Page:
I have a matrix consisting of a vector of which each element representing the rows is composed of a vector representing the columns of the matrix. I would like to sort the rows according to the 1st column.
Each element inside this matrix is a
double, although the first column contains a number that serves as an identifier (but is not unique).
My goal is to have something like the aggregate functions available in SQL, such as count() and sum() when I group by the first column.
For instance, if I have:
I would like to get:
ID COUNT MEAN
1 2 20
2 2 30
3 1 60
However, I am stuck in the very first step: how do I sort the rows according to the value of the first element of each row?
I found a clue on this topic, and changed adapted the comparator to:
bool compareFunction (double i,double j)
But the compiler was not very happy about that (making a reference to the stl_algo.h file):
error: cannot convert 'std::vector<double>' to 'double' in argument passing
I was therefore wondering if there is a way to sort such a
vectors when it contains
Best How To :
Answer (imho): use a different datastructure. What you are trying to do is setup a multimap. Oh hey look:
stl::multimap - how do i get groups of data?
It'll be faster for large numbers of elements. And is actually a map rather than a vector of vector of double.
Either that, or skip the sorting all together, and count by key using std::map, std::unordered_map, or (if you know the number of keys and/or the keys are offset by 1 with no breaks) std::vector.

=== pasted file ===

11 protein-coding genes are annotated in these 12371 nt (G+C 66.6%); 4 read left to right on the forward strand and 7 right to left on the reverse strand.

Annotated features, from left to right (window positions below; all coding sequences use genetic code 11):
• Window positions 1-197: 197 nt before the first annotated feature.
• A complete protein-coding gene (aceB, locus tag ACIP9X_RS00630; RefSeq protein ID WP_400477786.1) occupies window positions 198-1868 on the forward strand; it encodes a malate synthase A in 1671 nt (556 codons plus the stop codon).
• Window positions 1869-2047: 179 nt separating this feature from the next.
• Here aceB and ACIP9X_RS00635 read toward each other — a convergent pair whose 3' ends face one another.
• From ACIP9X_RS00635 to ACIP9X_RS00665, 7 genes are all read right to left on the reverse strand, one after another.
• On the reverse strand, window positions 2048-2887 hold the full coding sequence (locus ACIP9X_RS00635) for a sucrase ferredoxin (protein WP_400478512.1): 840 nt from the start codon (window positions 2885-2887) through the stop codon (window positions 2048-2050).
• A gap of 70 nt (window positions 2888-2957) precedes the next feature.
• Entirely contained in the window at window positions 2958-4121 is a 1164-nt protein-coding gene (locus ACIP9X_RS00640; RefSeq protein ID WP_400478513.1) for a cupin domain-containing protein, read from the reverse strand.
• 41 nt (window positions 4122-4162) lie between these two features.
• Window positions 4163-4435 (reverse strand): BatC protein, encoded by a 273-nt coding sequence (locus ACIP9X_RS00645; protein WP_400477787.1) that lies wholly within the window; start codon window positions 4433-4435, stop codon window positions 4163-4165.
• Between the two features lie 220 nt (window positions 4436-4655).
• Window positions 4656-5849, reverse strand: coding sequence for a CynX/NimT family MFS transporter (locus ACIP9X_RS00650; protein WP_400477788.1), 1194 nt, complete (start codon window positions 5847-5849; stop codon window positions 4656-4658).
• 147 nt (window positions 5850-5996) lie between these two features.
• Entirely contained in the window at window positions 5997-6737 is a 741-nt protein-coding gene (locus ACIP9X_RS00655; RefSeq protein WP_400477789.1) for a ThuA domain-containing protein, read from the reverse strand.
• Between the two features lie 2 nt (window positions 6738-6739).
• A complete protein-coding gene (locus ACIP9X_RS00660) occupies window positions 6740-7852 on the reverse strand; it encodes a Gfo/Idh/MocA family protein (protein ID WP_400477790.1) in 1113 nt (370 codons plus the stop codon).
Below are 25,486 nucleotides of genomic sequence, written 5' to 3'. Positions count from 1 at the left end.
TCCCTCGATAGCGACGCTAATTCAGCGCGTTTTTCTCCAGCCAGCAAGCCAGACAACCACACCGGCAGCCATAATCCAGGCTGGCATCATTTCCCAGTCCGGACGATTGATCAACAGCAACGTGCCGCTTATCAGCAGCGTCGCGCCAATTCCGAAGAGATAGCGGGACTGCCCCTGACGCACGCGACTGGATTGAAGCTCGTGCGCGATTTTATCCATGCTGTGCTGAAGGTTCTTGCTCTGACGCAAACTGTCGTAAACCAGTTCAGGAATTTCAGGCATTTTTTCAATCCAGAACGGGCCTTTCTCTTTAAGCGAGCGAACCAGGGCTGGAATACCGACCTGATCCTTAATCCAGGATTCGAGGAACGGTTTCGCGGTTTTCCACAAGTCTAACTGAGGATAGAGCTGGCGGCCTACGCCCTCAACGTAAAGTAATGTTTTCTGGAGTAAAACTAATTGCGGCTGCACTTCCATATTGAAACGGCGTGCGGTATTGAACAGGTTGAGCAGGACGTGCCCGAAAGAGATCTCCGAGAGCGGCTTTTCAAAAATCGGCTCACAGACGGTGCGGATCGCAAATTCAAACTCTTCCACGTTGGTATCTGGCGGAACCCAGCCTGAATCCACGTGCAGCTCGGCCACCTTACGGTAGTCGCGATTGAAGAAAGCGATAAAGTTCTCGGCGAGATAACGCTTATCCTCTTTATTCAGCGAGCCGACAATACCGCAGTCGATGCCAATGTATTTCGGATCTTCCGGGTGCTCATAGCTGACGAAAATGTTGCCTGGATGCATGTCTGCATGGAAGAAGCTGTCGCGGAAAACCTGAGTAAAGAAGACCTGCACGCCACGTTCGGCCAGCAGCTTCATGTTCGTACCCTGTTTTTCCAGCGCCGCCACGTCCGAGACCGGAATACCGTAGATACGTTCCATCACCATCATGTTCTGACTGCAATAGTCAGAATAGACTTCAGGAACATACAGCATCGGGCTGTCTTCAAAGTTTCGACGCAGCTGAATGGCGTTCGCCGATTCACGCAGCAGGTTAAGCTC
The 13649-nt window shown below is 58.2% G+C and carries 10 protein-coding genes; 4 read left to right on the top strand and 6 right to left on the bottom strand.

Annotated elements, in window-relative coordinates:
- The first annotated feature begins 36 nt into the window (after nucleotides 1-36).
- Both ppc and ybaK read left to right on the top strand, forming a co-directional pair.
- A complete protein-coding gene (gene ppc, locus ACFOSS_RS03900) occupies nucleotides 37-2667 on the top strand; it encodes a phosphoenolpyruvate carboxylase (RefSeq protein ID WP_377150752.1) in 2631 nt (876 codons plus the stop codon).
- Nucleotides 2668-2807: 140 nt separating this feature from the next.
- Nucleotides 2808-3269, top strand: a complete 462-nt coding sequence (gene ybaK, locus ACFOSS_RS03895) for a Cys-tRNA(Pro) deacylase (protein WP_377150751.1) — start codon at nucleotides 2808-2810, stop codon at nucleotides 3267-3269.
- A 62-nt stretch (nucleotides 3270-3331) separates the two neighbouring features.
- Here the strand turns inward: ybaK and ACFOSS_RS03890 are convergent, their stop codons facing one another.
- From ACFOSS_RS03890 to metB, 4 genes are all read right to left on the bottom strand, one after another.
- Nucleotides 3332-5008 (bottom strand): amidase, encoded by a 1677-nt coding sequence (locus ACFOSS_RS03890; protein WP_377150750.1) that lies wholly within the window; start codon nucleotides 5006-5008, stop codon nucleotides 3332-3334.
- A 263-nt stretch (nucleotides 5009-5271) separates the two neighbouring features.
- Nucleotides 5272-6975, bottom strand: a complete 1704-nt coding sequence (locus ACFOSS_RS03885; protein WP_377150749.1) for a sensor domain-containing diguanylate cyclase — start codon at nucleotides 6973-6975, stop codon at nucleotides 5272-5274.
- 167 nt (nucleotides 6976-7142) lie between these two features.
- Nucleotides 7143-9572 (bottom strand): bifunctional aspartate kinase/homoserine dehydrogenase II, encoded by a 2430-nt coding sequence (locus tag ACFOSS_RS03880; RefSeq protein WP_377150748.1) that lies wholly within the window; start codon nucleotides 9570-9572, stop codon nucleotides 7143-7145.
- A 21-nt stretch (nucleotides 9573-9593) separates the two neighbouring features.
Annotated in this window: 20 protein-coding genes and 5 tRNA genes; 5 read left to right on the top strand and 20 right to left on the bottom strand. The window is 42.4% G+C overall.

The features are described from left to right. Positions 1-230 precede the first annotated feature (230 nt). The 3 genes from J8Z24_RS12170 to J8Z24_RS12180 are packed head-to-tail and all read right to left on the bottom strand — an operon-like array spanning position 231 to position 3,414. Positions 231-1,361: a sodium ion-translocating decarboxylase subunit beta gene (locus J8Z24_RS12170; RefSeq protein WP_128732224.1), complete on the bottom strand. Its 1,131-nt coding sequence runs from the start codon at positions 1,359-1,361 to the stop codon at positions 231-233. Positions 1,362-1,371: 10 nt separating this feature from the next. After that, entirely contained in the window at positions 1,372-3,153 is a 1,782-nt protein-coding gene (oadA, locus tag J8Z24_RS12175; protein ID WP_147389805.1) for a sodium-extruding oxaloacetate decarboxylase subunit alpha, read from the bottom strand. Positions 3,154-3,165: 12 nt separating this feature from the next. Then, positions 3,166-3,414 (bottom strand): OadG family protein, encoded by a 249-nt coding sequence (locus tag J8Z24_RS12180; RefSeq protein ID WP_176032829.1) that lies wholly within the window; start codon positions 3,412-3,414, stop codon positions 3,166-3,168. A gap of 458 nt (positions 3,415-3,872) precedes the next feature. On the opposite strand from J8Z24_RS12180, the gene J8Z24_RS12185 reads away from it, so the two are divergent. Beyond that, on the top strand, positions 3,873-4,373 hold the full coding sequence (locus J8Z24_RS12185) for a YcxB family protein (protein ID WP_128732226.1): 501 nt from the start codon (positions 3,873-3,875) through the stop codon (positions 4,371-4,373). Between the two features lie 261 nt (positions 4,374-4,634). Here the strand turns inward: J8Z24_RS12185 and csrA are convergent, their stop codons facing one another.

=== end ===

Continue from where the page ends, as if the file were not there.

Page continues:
To expand, sorting your list to get means will be slow. Sorting (using std::sort) is O(nlogn), and will be O(nlogn) every time you compute this mean. And it is an unessisary step: your stuff is grouped by key reguardless of order. std::map and std::multimap will "sort as you go" which will be just a little faster than sorting every time, but you won't have to sort the whole thing to get the list. Then you can just iterate the multimap to get the mean, O(n) each mean calculation. (It is still O(nlg(n)) to add all the elements to the multimap)
But if you know the key output is going to be 1,2,3...n-1,n, than sorting is a complete waste of time. Just make a counter for each key (since you know what the keys can be) and add to the key while iterating the array.
BUT WAIT THERE IS MORE
If the keys are actually setup the way you are thinking, than the best way from the get go is to forget the table structure, and make build it like this:
Count is now constant time for each row. Mean for each row is O(n). Getting a list is constant time for each row. EVERYBODY WINS.